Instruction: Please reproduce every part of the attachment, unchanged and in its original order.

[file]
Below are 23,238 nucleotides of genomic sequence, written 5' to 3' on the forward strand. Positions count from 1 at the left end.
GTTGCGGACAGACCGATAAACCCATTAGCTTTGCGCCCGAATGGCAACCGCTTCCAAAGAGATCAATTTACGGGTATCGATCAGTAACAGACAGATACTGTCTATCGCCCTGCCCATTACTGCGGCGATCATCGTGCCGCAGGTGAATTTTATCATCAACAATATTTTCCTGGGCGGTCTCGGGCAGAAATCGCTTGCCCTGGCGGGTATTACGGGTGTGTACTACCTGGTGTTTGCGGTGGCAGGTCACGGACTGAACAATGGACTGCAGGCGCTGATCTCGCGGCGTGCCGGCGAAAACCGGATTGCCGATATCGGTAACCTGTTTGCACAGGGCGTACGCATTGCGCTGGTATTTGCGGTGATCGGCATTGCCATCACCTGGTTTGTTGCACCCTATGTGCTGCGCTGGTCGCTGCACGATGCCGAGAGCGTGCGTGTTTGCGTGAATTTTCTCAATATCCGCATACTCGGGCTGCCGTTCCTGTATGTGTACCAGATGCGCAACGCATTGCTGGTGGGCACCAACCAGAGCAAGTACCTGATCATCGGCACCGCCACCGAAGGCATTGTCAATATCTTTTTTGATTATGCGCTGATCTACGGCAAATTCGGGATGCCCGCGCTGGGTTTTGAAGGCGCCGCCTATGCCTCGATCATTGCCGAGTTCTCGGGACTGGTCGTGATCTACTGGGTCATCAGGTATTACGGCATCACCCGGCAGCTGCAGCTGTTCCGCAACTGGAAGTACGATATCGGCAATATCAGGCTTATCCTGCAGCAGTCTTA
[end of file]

Below are 23,238 nucleotides of genomic sequence, written 5' to 3' on the forward strand. Positions count from 1 at the left end.
GTTGCGGACAGACCGATAAACCCATTAGCTTTGCGCCCGAATGGCAACCGCTTCCAAAGAGATCAATTTACGGGTATCGATCAGTAACAGACAGATACTGTCTATCGCCCTGCCCATTACTGCGGCGATCATCGTGCCGCAGGTGAATTTTATCATCAACAATATTTTCCTGGGCGGTCTCGGGCAGAAATCGCTTGCCCTGGCGGGTATTACGGGTGTGTACTACCTGGTGTTTGCGGTGGCAGGTCACGGACTGAACAATGGACTGCAGGCGCTGATCTCGCGGCGTGCCGGCGAAAACCGGATTGCCGATATCGGTAACCTGTTTGCACAGGGCGTACGCATTGCGCTGGTATTTGCGGTGATCGGCATTGCCATCACCTGGTTTGTTGCACCCTATGTGCTGCGCTGGTCGCTGCACGATGCCGAGAGCGTGCGTGTTTGCGTGAATTTTCTCAATATCCGCATACTCGGGCTGCCGTTCCTGTATGTGTACCAGATGCGCAACGCATTGCTGGTGGGCACCAACCAGAGCAAGTACCTGATCATCGGCACCGCCACCGAAGGCATTGTCAATATCTTTTTTGATTATGCGCTGATCTACGGCAAATTCGGGATGCCCGCGCTGGGTTTTGAAGGCGCCGCCTATGCCTCGATCATTGCCGAGTTCTCGGGACTGGTCGTGATCTACTGGGTCATCAGGTATTACGGCATCACCCGGCAGCTGCAGCTGTTCCGCAACTGGAAGTACGATATCGGCAATATCAGGCTTATCCTGCAGCAGTCTTA